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robot_localization dual-EKF: where did the idea come from?

asked 2019-01-04 18:13:59 -0600

Rick Armstrong gravatar image

updated 2019-01-04 18:15:22 -0600

We're currently using the dual-EKF scheme described in the documentation and the configuration example for using two instances of robot_localization: one for estimating the map->odom transformation, and another for odom->base_link transformation. So far, it's a working pretty well. My question: who invented this scheme? Is it common practice for UGV localization, and if yes, is there some literature out there about it? I haven't had any luck turning up a paper that talks about the pros/cons of this technique.

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I guess that would be a good question for @Tom-Moore to answer.

Martin Günther gravatar image Martin Günther  ( 2019-01-07 03:16:38 -0600 )edit

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answered 2019-01-28 02:25:01 -0600

Tom Moore gravatar image

It's all really just a reflection of what's specified in REP-105. From the "Frame Authorities" section:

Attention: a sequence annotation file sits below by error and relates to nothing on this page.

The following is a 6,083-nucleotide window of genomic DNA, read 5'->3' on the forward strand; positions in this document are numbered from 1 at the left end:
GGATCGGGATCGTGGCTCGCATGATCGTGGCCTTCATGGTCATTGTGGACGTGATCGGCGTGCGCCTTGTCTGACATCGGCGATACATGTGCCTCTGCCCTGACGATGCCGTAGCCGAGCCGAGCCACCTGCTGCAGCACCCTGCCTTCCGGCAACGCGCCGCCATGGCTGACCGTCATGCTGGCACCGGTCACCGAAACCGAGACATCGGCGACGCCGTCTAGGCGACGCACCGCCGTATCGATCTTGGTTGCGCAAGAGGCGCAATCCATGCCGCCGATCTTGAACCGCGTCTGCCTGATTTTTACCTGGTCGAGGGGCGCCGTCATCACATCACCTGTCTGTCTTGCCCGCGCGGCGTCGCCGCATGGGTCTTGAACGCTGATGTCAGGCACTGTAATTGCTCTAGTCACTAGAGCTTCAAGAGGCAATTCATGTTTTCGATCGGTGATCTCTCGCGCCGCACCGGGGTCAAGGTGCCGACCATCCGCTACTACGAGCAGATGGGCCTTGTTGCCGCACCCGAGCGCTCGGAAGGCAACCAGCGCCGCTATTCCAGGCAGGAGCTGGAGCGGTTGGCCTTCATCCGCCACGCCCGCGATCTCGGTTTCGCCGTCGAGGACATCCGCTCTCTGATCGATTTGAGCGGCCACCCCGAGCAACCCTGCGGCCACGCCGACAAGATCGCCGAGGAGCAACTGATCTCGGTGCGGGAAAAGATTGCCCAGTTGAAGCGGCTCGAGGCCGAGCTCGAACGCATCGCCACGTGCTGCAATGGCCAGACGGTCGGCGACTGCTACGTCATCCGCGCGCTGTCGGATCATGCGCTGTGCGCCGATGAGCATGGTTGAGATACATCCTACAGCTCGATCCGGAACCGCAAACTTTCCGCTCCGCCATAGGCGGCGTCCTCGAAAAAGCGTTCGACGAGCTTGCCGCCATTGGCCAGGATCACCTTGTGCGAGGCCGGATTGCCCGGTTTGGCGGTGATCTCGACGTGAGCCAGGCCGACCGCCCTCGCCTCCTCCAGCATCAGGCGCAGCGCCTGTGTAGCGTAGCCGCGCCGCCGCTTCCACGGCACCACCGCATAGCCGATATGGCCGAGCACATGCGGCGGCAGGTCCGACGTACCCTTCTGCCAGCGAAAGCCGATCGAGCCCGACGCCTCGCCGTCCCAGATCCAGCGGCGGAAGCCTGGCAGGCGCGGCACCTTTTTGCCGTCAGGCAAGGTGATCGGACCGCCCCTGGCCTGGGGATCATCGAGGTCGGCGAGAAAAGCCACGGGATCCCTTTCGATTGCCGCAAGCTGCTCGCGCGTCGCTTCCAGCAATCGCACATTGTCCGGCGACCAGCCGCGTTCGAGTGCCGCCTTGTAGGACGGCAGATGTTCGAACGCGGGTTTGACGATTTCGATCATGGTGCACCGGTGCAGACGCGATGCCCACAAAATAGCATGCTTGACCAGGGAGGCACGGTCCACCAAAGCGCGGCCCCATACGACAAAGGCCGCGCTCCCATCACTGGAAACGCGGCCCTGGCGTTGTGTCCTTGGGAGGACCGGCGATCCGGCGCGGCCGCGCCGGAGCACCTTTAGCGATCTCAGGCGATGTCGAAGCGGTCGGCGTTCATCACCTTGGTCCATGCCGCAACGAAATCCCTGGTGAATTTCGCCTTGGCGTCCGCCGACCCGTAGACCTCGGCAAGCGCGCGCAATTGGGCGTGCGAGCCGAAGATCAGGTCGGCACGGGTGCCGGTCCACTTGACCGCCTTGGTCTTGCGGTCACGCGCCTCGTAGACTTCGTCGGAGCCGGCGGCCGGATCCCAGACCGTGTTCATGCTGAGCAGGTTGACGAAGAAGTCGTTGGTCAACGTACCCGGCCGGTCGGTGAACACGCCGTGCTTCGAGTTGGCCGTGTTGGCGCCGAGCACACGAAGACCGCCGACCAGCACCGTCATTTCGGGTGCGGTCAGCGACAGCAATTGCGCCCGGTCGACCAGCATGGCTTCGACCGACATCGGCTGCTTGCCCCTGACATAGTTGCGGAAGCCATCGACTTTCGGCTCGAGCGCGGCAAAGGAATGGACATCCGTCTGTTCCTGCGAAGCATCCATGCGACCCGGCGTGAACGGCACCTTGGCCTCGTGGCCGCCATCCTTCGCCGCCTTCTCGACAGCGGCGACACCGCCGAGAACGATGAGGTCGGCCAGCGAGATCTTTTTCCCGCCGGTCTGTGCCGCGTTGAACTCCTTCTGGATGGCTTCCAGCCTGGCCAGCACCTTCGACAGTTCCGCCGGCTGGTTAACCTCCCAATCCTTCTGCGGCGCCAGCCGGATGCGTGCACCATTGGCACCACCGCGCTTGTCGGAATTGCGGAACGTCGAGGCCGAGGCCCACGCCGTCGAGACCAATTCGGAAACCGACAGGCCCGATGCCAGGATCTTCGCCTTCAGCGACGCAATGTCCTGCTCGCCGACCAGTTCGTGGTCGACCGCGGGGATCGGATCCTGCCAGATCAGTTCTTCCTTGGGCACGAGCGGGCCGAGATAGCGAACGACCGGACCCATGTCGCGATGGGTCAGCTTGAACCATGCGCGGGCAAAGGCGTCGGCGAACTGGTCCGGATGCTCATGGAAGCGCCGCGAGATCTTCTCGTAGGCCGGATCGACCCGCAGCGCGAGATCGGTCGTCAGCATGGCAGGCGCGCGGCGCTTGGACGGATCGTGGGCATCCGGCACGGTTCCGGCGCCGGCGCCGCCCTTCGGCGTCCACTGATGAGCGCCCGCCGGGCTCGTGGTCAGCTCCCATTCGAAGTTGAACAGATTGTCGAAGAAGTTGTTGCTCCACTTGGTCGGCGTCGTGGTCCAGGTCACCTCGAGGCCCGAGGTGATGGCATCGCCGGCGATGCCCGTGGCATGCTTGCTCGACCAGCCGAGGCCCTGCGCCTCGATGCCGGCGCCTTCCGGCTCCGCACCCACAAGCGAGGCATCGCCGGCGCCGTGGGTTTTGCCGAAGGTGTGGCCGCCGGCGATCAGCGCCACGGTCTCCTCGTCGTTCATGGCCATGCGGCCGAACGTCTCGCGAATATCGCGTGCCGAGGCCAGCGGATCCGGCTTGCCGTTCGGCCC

The transform from odom to base_link is computed and broadcast by one of the odometry sources.

The transform from map to base_link is computed by a localization component. However, the localization component does not broadcast the transform from map to base_link. Instead, it first receives the transform from odom to base_link, and uses this information to broadcast the transform from map to odom.

The whole REP is worth a read. I haven't updated r_l to work with the changes involving the earth frame, but I believe it conforms to the rest.

Note that you don't have to have a dual EKF setup. It's just that if you want your state estimate to come from fused data, rather than a single data source, then r_l can support that. Other approaches, such as letting amcl handle the map frame state estimate (and transform publication) by itself, or letting your wheel encoder odometry source (e.g., the differential drive controller) provide the odom frame state estimate/transform by itself, will also work.

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Asked: 2019-01-04 18:13:59 -0600

Seen: 622 times

Last updated: Jan 28 '19